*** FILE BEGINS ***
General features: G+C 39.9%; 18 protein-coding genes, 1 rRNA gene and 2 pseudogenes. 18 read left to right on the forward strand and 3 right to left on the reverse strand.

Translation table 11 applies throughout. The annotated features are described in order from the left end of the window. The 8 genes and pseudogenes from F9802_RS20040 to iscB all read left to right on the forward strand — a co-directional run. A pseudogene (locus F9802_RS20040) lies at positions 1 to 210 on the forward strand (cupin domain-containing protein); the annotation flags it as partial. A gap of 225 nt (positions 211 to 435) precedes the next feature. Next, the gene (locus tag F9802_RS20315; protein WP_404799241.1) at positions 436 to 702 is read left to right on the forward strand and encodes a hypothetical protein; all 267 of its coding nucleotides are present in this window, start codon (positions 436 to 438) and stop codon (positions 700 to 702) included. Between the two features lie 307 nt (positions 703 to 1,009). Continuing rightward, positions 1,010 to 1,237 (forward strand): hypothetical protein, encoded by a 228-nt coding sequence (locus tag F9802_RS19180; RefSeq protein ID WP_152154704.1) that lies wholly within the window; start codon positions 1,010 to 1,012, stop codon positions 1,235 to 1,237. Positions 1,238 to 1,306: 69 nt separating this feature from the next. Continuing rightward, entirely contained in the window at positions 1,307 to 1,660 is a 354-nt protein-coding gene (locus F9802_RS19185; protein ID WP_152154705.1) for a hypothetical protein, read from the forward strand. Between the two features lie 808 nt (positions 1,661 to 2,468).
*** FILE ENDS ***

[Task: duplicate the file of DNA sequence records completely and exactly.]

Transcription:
General features: G+C 39.9%; 18 protein-coding genes, 1 rRNA gene and 2 pseudogenes. 18 read left to right on the forward strand and 3 right to left on the reverse strand.

Translation table 11 applies throughout. The annotated features are described in order from the left end of the window. The 8 genes and pseudogenes from F9802_RS20040 to iscB all read left to right on the forward strand — a co-directional run. A pseudogene (locus F9802_RS20040) lies at positions 1 to 210 on the forward strand (cupin domain-containing protein); the annotation flags it as partial. A gap of 225 nt (positions 211 to 435) precedes the next feature. Next, the gene (locus tag F9802_RS20315; protein WP_404799241.1) at positions 436 to 702 is read left to right on the forward strand and encodes a hypothetical protein; all 267 of its coding nucleotides are present in this window, start codon (positions 436 to 438) and stop codon (positions 700 to 702) included. Between the two features lie 307 nt (positions 703 to 1,009). Continuing rightward, positions 1,010 to 1,237 (forward strand): hypothetical protein, encoded by a 228-nt coding sequence (locus tag F9802_RS19180; RefSeq protein ID WP_152154704.1) that lies wholly within the window; start codon positions 1,010 to 1,012, stop codon positions 1,235 to 1,237. Positions 1,238 to 1,306: 69 nt separating this feature from the next. Continuing rightward, entirely contained in the window at positions 1,307 to 1,660 is a 354-nt protein-coding gene (locus F9802_RS19185; protein ID WP_152154705.1) for a hypothetical protein, read from the forward strand. Between the two features lie 808 nt (positions 1,661 to 2,468).